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'Feeling Like We Belong': U.S. Adoptees Return To South Korea To Trace Their Roots

South Korea was once the largest source of children for international adoptions. The U.S. became their main destination. Some Korean-born adoptees feel distant from both the country of their birth and the country where they were raised, but in recent years, many have gone back to build ties with their birth families.
Grace Heejung Kim for NPR
South Korea was once the largest source of children for international adoptions. The U.S. became their main destination. Some Korean-born adoptees feel distant from both the country of their birth and the country where they were raised, but in recent years, many have gone back to build ties with their birth families.

In September, Seattle resident Barbara Kim celebrated Chuseok, the Korean midautumn festival, with her family members in Seoul. Chuseok is a time to give thanks for plentiful harvests, and for Kim, who was adopted by an American family in the 1960s, this was a particularly special occasion: She was able to spend the holiday with several of her birth relatives.

At the celebration, they and a group of South Korean orphans, now in their teens and 20s, dug into platters of bulgogi, kimbap, japche and other traditional Korean dishes.

Kim was among the first wave of a 200,000-strong exodus of adoptees, as South Korea became the world's first source of international adoptions. She was born in 1955, two years after the Korean War cease-fire.

In recent decades, adoptees like Kim have been returning to South Korea to find out more about where they come from, build ties with their birth families and connect with others with similar experiences.

After being separated from her three siblings for about half a century, Kim managed to track all of them down and reunite with them. She says they have overcome an initial sense of awkwardness in knowing one another and feel proud to be part of the same family.

"We have a lot in common, even though we grew up so far apart," she says. "I feel like there's this sense of feeling like we belong."

Abandoned, then adopted

Now 64, Kim was the eldest child born to impoverished parents at a time when South Korea was recovering from the conflict that killed millions and left about 100,000 children orphaned.

After giving birth, Kim's mother abandoned her in the hospital. Korean society traditionally prefers boys over girls, and Kim was born with hip dysplasia. Kim's grandmother raised her until she was about 8. Her parents wanted nothing to do with her, and eventually, she was sent to an orphanage.

The orphanage was run by Harry Holt, the American evangelical Christian who, with his wife Bertha, founded an international adoption agency that matched thousands of Korean orphans with parents in the U.S. in the 1950s and 1960s. A family of dairy farmers in Nebraska adopted Kim, but when they fell on hard times, she says, they vented their anger by abusing her.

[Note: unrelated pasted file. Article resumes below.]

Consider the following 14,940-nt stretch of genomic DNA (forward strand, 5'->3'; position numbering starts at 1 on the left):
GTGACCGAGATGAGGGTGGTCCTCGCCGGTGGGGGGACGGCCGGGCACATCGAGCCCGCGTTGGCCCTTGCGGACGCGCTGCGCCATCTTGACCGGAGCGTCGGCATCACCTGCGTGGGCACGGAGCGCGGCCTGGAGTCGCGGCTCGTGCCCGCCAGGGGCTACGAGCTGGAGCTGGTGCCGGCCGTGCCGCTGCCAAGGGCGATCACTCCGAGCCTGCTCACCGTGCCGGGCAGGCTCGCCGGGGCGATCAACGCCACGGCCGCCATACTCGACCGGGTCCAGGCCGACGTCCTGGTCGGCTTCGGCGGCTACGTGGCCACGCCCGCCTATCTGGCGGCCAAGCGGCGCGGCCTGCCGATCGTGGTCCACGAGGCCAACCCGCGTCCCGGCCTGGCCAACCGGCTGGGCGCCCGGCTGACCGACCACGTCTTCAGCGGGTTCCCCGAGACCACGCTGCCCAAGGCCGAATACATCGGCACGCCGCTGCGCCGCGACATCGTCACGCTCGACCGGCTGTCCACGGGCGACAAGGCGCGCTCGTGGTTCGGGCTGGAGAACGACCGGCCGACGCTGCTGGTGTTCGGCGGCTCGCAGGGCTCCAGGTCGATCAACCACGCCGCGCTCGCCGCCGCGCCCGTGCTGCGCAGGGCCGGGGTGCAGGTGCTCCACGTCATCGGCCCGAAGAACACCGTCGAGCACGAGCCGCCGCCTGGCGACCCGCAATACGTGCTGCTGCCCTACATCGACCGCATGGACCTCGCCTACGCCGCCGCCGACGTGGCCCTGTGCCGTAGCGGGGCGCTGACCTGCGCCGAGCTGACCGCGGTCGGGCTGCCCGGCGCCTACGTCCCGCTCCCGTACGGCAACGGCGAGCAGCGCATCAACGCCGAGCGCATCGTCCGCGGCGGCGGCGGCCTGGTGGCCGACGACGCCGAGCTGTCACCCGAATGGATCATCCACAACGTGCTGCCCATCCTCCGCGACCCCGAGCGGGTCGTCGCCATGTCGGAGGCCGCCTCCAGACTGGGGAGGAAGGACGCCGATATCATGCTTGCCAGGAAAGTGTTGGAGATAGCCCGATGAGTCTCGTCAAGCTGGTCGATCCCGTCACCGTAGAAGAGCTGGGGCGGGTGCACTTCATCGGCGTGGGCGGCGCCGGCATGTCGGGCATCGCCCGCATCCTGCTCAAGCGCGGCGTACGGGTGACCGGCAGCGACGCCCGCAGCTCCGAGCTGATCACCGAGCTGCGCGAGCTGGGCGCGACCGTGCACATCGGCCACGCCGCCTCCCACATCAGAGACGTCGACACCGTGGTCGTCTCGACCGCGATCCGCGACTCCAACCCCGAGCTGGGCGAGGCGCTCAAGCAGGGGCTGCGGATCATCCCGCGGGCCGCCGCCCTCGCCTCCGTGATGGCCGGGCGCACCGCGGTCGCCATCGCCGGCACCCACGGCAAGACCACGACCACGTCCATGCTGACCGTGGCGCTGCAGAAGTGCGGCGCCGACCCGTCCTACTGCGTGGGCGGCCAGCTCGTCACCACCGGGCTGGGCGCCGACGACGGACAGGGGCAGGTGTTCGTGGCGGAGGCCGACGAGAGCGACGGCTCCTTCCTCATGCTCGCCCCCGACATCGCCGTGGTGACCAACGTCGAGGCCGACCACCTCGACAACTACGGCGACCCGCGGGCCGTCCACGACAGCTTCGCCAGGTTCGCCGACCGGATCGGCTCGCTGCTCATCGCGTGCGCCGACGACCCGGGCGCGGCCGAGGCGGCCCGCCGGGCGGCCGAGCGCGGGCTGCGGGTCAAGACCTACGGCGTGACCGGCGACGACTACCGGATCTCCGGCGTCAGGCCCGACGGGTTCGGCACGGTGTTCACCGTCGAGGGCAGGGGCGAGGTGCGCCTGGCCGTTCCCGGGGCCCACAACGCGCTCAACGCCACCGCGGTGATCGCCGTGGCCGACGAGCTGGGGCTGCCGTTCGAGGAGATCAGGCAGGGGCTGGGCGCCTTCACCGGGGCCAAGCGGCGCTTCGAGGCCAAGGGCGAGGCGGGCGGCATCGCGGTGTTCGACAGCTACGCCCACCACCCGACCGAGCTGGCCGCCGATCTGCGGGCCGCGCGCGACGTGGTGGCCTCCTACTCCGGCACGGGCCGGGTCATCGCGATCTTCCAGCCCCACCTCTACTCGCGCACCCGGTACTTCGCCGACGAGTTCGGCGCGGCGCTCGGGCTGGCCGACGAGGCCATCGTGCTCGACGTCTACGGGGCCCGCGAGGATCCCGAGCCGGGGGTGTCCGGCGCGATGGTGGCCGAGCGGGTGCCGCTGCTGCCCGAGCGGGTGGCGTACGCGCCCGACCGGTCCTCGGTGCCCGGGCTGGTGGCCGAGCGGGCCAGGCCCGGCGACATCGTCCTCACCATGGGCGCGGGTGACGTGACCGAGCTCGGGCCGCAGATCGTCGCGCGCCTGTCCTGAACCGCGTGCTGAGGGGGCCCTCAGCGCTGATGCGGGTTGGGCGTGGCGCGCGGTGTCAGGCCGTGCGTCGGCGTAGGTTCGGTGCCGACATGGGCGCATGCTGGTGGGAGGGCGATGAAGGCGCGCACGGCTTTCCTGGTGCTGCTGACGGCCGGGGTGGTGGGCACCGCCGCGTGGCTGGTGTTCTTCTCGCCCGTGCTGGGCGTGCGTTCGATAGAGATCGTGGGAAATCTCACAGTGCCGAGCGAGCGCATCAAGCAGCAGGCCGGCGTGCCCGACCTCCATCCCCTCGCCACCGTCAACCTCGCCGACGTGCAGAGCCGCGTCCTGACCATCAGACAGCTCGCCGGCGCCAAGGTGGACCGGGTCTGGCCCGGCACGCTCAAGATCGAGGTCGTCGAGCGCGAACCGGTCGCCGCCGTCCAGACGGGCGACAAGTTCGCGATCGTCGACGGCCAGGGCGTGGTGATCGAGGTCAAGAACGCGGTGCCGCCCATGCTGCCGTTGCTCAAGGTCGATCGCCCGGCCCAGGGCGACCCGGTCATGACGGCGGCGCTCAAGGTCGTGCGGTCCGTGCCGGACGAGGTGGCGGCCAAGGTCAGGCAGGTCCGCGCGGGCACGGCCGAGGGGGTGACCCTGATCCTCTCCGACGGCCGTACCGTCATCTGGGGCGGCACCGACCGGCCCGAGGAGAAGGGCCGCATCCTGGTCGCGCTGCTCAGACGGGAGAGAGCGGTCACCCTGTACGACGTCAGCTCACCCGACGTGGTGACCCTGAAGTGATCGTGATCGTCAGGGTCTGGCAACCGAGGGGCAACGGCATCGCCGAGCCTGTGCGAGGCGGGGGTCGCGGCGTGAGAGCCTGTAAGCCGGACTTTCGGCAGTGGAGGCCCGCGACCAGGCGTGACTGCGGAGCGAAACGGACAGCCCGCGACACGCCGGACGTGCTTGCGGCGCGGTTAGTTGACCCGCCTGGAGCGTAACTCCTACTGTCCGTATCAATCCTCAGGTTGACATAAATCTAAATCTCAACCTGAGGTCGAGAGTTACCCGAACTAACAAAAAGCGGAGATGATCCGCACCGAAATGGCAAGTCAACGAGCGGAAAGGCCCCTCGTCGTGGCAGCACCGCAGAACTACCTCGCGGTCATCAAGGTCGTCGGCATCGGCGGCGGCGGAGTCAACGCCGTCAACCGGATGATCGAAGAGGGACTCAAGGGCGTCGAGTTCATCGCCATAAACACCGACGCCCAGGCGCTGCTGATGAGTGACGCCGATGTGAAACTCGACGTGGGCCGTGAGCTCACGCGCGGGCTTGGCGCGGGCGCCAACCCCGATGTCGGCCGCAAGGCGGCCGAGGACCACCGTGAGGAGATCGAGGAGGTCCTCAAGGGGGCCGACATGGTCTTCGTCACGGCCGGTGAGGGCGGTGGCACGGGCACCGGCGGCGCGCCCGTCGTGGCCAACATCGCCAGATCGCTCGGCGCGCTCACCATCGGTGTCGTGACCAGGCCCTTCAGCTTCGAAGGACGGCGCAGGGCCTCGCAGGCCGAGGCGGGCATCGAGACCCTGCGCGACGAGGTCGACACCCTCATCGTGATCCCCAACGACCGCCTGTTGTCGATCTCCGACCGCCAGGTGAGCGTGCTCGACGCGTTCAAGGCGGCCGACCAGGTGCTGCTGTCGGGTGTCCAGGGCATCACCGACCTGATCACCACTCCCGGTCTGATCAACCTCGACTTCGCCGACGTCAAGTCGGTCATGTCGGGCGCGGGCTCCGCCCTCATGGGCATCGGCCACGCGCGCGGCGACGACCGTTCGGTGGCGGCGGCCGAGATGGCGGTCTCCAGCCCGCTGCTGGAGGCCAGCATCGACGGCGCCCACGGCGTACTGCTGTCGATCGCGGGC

"And I remember one time thinking: 'Dear God, wasn't it bad enough I had a first mother that was so horrible? Did you have to bring me to a second mother that was like this?' " Kim recalls.

Kim later went into the U.S. foster care system. Studying became her refuge. She earned a bachelor's degree, then a master's degree and, after that, worked for the very adoption agency that sent her to the U.S.

"For the first time, we're developing this relationship"

Despite the difficulties she faced growing up, Kim says she feels grateful for the opportunities that adoption by a U.S. family brought her — particularly when she considers the stigma and other challenges disabled people often contend with in South Korea.

Others are still wrestling with their experience of adoption. Denver-based filmmaker Glenn Morey, who was adopted by an American family after he was abandoned as an infant in Seoul, interviewed 100 Korean orphans raised in the U.S. for Side by Side,a film project with his wife Julie Morey.

Despite the diversity of adoptees' experiences, certain threads connect their stories, he says. Chief among these is "a sense of loss, sadness, and perhaps even trauma related to thinking about it, or remembering in some cases their time in Korea and how their lives got started."

One woman, born in 1979, told Morey: "I feel like I was sold. I feel like I don't know who I am. I don't even know if my name is real or my birthdate is real."

Another said, "I never felt I was actually Asian until later on in life."

When Kim first became acquainted with her siblings in South Korea in the 1970s, she didn't speak Korean and they didn't speak English. They found one another after one of her sisters happened to read a Korean magazine piece in which Kim had written about her life story. Through the magazine publisher, who contacted Kim's father, Kim, her sister and a brother were able to meet.

After that, there were decades of little or no contact, and they only started to build their relationship in earnest over the past year, when Kim decided to spend more time in Seoul.